Supreme Court same-sex wedding cake case reflects split among American public
Americans are divided over whether businesses that provide wedding services should be required to cater to same-sex couples even if their owners have religious objections to homosexuality.
Europe’s Muslim population will continue to grow – but how much depends on migration
While Muslims are still a relatively small share of Europe’s population (roughly 5%), they are set to continue rising as a percentage of Europe’s population.
More Americans now say they’re spiritual but not religious
About a quarter of U.S. adults now say they think of themselves as spiritual but not religious, up 8 percentage points in five years.
Muslims and Islam: Key findings in the U.S. and around the world
Muslims are the fastest-growing religious group in the world. Here are some questions and answers about their public opinions and demographics.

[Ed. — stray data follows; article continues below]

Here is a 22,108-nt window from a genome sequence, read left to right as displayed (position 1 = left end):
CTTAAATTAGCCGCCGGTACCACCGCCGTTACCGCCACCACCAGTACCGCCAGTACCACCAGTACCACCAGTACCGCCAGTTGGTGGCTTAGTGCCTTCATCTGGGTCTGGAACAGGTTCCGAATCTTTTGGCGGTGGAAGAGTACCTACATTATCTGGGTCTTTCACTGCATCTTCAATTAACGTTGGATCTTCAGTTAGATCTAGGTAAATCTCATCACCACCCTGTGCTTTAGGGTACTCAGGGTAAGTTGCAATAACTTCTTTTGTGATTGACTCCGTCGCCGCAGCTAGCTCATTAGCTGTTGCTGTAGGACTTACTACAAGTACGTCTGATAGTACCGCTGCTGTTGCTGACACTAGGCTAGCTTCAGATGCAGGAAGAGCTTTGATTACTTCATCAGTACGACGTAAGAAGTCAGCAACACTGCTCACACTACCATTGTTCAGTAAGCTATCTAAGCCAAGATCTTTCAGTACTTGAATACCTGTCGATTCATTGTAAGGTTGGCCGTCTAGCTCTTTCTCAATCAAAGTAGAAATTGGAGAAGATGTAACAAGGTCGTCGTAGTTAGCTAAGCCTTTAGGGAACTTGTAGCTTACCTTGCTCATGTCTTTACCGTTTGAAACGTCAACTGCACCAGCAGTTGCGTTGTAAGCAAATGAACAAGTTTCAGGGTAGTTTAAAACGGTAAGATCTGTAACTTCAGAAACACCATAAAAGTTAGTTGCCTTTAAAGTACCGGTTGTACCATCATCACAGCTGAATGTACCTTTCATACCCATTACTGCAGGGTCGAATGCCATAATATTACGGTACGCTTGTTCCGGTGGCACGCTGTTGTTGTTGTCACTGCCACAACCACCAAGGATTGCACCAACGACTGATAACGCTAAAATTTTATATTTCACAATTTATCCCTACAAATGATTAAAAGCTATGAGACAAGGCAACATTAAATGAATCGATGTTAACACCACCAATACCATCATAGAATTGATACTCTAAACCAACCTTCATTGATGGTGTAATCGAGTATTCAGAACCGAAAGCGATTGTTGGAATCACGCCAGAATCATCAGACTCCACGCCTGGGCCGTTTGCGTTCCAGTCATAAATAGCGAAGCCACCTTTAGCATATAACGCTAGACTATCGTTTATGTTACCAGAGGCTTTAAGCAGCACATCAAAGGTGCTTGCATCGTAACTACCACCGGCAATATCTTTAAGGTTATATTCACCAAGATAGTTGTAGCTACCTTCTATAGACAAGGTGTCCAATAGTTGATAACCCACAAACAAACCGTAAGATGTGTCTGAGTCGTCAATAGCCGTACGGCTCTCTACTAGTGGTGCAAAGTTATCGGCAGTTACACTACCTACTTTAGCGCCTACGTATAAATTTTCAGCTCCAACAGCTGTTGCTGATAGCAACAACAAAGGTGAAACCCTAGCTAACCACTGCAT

U.S. Muslims see their relationship with Trump as strained
About three-quarters of Muslim Americans say Trump is unfriendly toward them, and just 19% say they approve of the job Trump is doing as president.
Where Europe stands on gay marriage and civil unions
Germany, the largest country in Western Europe by population, has become the 15th European nation to change its laws to allow gay marriage.
On gender issues, many in Orthodox Christian countries have conservative views
A substantial share of adults in Central and Eastern Europe hold traditional views of women and the family, especially in countries with Orthodox majorities.
9 key findings about religion and politics in Central and Eastern Europe
Religion has reasserted itself as an important part of individual and national identity in many places where communist regimes once repressed religious worship and promoted atheism.
Religious restrictions vary significantly in the world’s most populous countries
Brazil and Japan were among countries with the lowest levels of religious restrictions in 2015, while Russia and Egypt were among countries with the highest.
Why people with no religion are projected to decline as a share of the world’s population
Though the percentage of religiously “nones” in America has risen, the global share of religiously unaffiliated people is expected to fall in coming decades.